BackTable / VI / Podcast / Episode #111
Underutilization of Foam Sclerotherapy
with Dr. Chris Pittman
We talk with Dr. Chris Pittman, founder of Vein911 and LinkedIn Foam Sclerotherapy Experts, about Foam Sclerotherapy for the treatment of superficial venous disease, including technique, patient workup, and some of the reasons why foam is underutilized.
BackTable, LLC (Producer). (2021, February 15). Ep. 111 – Underutilization of Foam Sclerotherapy [Audio podcast]. Retrieved from https://www.backtable.com
Dr. Chris Pittman
Dr. Chris Pittman is a practicing Interventional Radiologist, CEO, and CMO with Vein 911 in Tampa, Florida.
Dr. Aaron Fritts
Dr. Aaron Fritts is a Co-Founder of BackTable and a practicing interventional radiologist in Dallas, TX.
In this episode, Dr. Chris Pittman joins Dr. Aaron Fritts to discuss the underutilization of foam sclerotherapy. Dr. Pittman tells us about how he started his vein treatment centers and about his upcoming reality TV show. We introduce the basics of foam sclerotherapy for varicose veins and how the procedure has been developed. Dr. Pittman shares some reasons why he thinks foam sclerotherapy is not as popular in the United States.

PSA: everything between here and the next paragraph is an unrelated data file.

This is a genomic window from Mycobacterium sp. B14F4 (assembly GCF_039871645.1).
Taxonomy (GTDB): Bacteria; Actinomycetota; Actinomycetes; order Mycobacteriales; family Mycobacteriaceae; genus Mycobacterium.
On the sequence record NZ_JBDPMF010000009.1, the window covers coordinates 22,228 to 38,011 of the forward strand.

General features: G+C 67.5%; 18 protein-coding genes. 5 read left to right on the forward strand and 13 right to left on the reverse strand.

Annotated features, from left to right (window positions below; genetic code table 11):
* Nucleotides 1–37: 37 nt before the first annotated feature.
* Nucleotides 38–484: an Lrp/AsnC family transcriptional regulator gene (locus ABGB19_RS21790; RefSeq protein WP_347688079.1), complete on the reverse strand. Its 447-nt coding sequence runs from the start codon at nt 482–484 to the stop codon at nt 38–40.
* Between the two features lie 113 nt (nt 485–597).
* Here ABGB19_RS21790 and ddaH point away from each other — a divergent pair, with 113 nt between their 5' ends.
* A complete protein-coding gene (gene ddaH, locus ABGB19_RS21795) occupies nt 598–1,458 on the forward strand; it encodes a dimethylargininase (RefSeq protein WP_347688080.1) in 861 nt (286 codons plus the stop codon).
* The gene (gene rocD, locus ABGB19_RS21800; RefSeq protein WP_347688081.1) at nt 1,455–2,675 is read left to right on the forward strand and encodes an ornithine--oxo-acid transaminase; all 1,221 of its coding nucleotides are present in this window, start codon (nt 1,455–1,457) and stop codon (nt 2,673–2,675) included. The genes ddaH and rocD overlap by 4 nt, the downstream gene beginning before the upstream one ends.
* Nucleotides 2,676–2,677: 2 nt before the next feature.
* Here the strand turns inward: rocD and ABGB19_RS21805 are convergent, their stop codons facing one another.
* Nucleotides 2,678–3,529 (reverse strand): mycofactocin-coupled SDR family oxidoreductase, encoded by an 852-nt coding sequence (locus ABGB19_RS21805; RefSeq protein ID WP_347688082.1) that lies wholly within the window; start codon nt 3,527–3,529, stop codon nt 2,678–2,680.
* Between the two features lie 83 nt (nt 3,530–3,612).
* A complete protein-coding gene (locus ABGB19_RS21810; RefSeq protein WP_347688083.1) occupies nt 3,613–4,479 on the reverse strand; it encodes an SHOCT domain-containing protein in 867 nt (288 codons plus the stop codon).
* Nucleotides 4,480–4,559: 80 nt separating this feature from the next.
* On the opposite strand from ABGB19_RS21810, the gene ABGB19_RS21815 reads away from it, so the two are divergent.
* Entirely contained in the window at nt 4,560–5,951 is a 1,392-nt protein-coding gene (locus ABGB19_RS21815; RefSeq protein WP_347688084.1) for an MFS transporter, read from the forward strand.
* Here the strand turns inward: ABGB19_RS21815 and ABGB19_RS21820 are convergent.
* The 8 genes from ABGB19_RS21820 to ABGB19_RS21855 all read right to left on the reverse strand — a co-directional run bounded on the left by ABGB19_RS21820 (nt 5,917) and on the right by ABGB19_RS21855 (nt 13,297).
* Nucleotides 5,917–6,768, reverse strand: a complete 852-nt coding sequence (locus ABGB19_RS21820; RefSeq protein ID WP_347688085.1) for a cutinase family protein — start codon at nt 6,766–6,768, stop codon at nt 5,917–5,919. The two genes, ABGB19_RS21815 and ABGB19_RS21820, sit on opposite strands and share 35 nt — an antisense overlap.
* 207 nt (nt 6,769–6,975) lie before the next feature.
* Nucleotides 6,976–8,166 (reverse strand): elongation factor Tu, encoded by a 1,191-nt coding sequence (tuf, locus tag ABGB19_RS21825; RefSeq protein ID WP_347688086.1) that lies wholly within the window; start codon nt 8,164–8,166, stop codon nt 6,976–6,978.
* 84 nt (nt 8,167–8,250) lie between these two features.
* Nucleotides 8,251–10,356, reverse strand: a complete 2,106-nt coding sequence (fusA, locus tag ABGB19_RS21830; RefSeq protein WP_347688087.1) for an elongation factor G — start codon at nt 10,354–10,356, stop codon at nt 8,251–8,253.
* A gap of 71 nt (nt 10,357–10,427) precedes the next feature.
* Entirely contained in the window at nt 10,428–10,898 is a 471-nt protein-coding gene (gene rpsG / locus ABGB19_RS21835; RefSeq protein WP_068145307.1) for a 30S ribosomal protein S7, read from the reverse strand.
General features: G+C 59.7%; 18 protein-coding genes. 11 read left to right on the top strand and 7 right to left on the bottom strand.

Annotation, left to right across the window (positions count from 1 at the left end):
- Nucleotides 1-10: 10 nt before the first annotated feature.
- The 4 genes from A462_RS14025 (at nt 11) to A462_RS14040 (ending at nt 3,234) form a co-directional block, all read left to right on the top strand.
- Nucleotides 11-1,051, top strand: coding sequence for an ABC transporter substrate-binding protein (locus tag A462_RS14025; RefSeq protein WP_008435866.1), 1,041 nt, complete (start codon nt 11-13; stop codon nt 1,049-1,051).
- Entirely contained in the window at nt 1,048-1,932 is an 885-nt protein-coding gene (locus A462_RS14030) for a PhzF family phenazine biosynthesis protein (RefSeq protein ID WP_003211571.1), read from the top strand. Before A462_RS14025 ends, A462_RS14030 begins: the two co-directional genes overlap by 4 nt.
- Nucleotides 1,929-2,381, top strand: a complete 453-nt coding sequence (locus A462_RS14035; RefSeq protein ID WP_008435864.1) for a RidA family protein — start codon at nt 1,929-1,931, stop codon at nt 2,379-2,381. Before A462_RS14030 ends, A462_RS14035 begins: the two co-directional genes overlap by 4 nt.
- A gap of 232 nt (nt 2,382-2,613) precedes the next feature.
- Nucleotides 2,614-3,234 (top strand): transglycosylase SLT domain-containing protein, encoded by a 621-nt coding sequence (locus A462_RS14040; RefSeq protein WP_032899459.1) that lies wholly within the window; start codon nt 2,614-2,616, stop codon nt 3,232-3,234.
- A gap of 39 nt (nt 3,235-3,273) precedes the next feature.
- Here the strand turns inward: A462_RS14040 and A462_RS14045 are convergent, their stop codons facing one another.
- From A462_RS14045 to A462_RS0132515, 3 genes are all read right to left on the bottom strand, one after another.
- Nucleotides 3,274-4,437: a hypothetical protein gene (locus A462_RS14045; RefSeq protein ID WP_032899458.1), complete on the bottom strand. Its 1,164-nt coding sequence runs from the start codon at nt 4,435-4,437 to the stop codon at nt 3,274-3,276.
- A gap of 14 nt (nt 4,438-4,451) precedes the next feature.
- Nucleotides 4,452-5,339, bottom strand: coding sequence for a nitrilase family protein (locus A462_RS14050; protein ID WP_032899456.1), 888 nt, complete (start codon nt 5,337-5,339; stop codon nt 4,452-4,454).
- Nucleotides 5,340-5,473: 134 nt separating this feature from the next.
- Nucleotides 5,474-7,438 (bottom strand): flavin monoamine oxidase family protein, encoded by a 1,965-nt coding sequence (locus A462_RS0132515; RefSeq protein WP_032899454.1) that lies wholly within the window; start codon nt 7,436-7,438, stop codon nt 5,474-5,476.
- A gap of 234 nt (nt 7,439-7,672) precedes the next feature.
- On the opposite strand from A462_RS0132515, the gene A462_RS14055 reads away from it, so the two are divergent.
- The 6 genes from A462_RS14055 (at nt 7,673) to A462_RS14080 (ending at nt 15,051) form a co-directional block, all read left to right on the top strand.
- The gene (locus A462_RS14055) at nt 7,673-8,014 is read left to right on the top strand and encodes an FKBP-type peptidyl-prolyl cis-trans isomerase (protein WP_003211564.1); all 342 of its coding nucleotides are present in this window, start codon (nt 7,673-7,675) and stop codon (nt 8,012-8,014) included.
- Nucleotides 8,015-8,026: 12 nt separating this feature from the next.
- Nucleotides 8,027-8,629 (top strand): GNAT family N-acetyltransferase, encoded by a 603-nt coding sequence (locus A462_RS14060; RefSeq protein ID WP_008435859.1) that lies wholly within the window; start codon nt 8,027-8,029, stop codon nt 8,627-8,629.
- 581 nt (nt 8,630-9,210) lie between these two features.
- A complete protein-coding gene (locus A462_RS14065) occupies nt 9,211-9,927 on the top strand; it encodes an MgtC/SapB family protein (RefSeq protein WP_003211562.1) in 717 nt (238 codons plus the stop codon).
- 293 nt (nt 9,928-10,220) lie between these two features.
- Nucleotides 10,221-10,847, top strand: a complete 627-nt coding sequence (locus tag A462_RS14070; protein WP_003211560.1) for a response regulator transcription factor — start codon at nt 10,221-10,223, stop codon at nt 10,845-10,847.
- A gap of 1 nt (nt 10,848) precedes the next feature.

We review when to use the three types of sclerosants, hypertonic saline, sotradecol, and polidocanol as well as the difference between compounded and non-compounded sclerosants. Dr. Pittman tells us the best way to get foam sclerotherapy training. We discuss the four components for evaluating a patient who may have venous disease, and we explain how to do a hose trial and make the proper notes for insurance claims. We discuss the treatment process from when the patient arrives and some of the details of thermal ablation.
We discuss the importance of an effective treatment and why there should be at least two rounds of foam treatment. We explain some of the key points to discuss with patients to manage expectations prior to treatment. We discuss the fundamentals of foam sclerotherapy, what post-procedure follow-up looks like, and how long after to wear stockings after the treatment. We explain how the shift from fee-for-service to fee-for-value has changed some of the ways treatments are done.
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